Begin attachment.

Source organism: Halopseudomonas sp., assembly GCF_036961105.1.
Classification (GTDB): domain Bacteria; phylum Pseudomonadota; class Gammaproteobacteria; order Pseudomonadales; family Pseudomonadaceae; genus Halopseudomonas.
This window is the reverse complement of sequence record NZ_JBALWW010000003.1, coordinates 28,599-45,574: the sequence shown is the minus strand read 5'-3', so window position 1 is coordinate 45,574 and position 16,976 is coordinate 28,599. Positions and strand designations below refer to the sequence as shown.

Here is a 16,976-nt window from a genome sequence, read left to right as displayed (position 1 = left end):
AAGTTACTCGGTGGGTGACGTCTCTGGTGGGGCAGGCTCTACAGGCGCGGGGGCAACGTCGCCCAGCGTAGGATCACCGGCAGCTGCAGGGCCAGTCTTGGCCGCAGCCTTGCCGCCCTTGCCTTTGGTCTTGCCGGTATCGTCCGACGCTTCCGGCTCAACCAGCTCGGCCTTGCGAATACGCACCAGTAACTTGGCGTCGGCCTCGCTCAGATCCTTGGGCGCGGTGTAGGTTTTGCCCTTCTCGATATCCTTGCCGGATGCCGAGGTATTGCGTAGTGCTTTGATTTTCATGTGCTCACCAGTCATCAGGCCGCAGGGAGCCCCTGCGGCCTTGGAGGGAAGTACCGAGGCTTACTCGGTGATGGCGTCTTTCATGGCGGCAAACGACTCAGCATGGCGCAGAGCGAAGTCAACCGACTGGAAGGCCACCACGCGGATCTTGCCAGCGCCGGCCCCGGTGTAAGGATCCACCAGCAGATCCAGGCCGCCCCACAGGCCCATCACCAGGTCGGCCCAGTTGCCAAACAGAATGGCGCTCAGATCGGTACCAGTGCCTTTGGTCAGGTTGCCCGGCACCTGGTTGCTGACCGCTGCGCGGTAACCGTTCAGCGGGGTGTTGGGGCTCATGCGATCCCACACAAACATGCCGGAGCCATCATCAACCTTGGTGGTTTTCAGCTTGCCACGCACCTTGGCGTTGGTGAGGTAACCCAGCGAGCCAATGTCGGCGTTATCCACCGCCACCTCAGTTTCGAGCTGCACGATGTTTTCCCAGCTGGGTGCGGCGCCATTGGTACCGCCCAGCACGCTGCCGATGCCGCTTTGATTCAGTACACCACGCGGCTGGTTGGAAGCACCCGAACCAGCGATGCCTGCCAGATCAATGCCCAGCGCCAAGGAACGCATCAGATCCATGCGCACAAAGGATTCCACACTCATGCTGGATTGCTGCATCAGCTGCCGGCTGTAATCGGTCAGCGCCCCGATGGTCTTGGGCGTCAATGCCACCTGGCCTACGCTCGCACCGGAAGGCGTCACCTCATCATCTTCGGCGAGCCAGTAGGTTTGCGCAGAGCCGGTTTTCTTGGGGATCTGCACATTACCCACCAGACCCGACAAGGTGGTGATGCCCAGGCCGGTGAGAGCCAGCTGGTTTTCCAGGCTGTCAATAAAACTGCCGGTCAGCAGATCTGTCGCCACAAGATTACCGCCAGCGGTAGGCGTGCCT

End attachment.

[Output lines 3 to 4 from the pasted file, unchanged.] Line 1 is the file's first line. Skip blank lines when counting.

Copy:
This window is the reverse complement of sequence record NZ_JBALWW010000003.1, coordinates 28,599-45,574: the sequence shown is the minus strand read 5'-3', so window position 1 is coordinate 45,574 and position 16,976 is coordinate 28,599. Positions and strand designations below refer to the sequence as shown.

Here is a 16,976-nt window from a genome sequence, read left to right as displayed (position 1 = left end):